The Locavore Wine Hypocrisy
The phrase "well-sourced" was once an insider term among journalists, bestowed upon articles that distinguished themselves by their depth of reporting. These days it amounts to the highest compliment that can be paid to a chef or restaurant, testament to the importance that procuring local and regional ingredients has become in an age when the artisan is accorded the status of artist. In the presence of a "well-sourced" dish, foodies are given to closing their eyes in worshipful reverence and otherwise grizzled food critics are prone to withhold critical judgment.
Locavore restaurants—places where the chef namechecks a dozen farmers and slips in earnest pamphlets with the check to educate diners on sustainability—have become market forces, largely on the promise of reconnecting urban diners to the land and their bodies and providing a missing sense of community and authenticity. To nibble on fresh-milk cheeses sourced from nearby farms or to dig into terrines fashioned from pigs and rabbits raised mere miles away is to be made to feel that local food is not just a bourgeois satisfaction but somehow, rather, a moral imperative.
The idealism of their mission statements notwithstanding, what locavore restaurants are telling us is that quality matters much less than cachet when it comes to assembling a wine list.
But if these are heady days for the local cheesemaker, butcher, and farmer, they're head-scratching days for the local vintner, who has been largely shut out of the feel-good foodie fad. If the wine lists at the country's most prominent locavore restaurants tell us anything, it's that "what grows together, goes together"—the mantra of the movement—is meant to refer to what's on the plate, not what's in the glass. Local and regional wines are seldom to be found.
Consider the eco-trendy Blue Hill in Manhattan, whose high-minded website urges prospective diners to "know thy farmer." The bulk of the restaurant's ingredients come from within a 250-mile radius, a testament to chef/owner Dan Barber's fierce commitment to locality. But page through the expansive wine list, and you'll find a far different story, one in which global supplants local: Rioja from Spain, German Riesling, Chardonnay from France, and sparkling wines from Italy, Spain, and France.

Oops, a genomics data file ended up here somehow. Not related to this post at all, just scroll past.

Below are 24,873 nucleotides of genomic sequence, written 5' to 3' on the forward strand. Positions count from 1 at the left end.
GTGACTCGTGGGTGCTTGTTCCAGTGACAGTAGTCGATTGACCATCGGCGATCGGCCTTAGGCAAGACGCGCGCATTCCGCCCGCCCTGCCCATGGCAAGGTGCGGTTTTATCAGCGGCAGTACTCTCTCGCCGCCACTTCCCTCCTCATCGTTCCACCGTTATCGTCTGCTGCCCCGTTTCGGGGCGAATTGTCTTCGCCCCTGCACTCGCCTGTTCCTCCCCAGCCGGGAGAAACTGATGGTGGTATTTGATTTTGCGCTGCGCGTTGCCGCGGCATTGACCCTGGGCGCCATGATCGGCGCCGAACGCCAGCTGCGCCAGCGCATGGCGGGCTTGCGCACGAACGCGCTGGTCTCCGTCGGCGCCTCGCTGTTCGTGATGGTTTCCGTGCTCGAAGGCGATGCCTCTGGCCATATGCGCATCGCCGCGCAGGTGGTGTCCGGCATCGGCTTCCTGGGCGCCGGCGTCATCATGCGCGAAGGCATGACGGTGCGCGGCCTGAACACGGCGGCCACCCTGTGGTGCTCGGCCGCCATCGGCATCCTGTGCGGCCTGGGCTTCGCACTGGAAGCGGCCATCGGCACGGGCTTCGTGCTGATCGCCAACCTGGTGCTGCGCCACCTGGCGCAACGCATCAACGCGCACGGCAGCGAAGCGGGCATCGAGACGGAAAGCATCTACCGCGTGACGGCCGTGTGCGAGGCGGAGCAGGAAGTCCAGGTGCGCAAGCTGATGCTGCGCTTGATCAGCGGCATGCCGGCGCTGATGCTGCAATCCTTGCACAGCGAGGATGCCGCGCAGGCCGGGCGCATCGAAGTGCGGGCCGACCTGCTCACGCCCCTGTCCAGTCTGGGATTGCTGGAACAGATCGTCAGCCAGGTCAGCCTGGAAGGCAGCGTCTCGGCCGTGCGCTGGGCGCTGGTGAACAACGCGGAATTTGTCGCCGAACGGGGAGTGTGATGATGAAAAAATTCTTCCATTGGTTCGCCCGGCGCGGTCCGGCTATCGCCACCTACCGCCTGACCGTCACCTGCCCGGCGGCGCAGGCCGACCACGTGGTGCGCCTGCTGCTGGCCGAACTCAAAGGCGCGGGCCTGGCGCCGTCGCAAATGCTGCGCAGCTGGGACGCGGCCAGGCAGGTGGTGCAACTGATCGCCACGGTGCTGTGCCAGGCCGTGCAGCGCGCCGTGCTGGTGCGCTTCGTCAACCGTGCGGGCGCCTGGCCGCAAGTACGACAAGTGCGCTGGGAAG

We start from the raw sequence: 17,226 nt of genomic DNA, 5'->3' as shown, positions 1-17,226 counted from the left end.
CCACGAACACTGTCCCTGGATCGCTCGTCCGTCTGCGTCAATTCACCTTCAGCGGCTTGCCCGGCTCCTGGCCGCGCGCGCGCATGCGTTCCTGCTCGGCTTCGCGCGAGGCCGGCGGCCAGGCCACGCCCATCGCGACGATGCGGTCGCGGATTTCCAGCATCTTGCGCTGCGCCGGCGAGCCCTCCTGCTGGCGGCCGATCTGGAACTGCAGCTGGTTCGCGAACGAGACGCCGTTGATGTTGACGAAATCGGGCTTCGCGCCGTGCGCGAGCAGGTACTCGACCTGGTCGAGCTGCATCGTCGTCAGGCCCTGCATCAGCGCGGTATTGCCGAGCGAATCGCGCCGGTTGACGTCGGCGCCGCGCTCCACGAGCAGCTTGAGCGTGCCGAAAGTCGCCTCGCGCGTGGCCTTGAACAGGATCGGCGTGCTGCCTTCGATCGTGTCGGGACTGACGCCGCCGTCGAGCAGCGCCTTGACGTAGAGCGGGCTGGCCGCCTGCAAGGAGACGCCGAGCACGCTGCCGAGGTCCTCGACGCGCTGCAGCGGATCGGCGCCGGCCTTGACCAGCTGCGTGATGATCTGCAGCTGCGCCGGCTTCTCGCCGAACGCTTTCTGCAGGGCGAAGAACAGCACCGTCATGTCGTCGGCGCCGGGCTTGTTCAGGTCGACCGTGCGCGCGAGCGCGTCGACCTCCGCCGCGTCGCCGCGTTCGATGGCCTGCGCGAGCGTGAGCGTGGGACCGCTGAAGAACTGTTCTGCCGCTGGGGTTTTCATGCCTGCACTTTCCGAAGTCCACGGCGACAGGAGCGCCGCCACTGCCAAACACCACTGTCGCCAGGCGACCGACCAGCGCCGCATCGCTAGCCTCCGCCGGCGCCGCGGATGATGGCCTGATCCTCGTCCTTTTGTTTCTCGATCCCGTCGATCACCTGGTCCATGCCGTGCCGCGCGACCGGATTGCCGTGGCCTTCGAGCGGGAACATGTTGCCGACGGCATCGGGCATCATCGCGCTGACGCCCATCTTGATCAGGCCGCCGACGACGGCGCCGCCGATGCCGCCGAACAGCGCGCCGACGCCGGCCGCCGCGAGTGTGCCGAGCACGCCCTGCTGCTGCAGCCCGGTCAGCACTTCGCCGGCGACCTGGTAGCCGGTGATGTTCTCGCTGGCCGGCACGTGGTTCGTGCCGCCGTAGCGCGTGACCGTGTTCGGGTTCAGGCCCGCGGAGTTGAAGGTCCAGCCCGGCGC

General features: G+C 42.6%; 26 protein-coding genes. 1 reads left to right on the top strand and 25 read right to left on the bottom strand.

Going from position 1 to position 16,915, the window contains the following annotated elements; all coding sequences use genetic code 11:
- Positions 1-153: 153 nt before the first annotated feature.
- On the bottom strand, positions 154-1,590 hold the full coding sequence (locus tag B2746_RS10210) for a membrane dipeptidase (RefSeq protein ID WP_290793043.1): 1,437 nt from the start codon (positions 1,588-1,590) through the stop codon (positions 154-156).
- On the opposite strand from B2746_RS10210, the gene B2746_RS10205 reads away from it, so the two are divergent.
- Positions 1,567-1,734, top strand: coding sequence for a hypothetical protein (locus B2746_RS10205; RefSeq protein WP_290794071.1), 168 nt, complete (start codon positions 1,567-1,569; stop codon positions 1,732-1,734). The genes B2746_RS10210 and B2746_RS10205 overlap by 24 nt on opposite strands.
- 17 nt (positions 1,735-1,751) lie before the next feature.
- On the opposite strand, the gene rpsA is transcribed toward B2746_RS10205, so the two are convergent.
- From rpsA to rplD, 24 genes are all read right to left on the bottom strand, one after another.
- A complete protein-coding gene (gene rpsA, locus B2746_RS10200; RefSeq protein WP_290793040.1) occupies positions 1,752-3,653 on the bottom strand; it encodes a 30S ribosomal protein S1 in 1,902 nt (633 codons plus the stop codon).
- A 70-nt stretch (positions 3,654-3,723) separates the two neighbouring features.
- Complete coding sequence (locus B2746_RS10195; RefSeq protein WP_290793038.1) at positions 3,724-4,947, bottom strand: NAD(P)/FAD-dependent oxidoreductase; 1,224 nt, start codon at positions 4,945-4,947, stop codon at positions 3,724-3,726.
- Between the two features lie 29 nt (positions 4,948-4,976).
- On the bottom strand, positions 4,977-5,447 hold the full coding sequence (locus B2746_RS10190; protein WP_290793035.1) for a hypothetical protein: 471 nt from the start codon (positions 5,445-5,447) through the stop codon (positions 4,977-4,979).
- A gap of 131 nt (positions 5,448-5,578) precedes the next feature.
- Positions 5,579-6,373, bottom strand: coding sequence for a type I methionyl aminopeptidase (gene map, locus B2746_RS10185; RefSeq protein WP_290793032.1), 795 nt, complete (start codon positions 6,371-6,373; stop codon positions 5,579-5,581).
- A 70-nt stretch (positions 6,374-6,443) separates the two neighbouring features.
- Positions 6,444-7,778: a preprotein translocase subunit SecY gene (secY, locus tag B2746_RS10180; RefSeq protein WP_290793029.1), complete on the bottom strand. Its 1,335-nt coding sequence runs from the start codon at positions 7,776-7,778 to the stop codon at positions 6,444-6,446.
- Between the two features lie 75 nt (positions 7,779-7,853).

Restaurant Eve in Alexandria, Virginia, is so devoted to the local movement that chef/owner Cathal Armstrong calls farmer David Lankford his "biggest inspiration" and likens him to "Santa Claus." Some 150 area purveyors have a relationship with the restaurant. You might expect that a menu long on the bounties of the Shenandoah Valley would feature prominently the wines of Virginia, too. Yet only two locally produced bottles make the cut.
North Pond in Chicago, singled out by Epicurious.com as one of the Top 10 "farm-to-table" restaurants in America, prides itself on serving only domestic craft beers, but aside from a couple of ice wines from Michigan set aside for after-dinner sipping, its lengthy wine list is a fairly predictable document, studded as it is with familiar European and California varietals.
Why is it that the lust for local stops short when it comes to local and regional wines?
Most sommeliers contend that these wines lack name-recognition, making them a harder sell at the table. (Assuming they even get to the table—distribution is more complicated for these small, regional wineries, being less plugged-in to the network of national suppliers, with fewer resources than larger outfits.) The value, sommeliers say, is simply not there—particularly when you compare them to similarly priced bottles from the West Coast.
Not that accessibility and value have ever been much of a concern for the local movement, which has a way of making the provenance of something as seemingly simple as an egg appear to be a matter of lasting consequence. Here's chef/owner Scott Mahar, of Poppy Hill Tuscan Cafe, in Fredericksburg, Virginia, which also made the Epicurious Top 10: "Why should I buy my eggs from Lincoln, Nebraska, when I can buy great-quality eggs from someone just up the road from my restaurant? It may cost a bit more, but we know where the eggs came from, what the farmers were feeding their chickens, and we support our local economy to boot."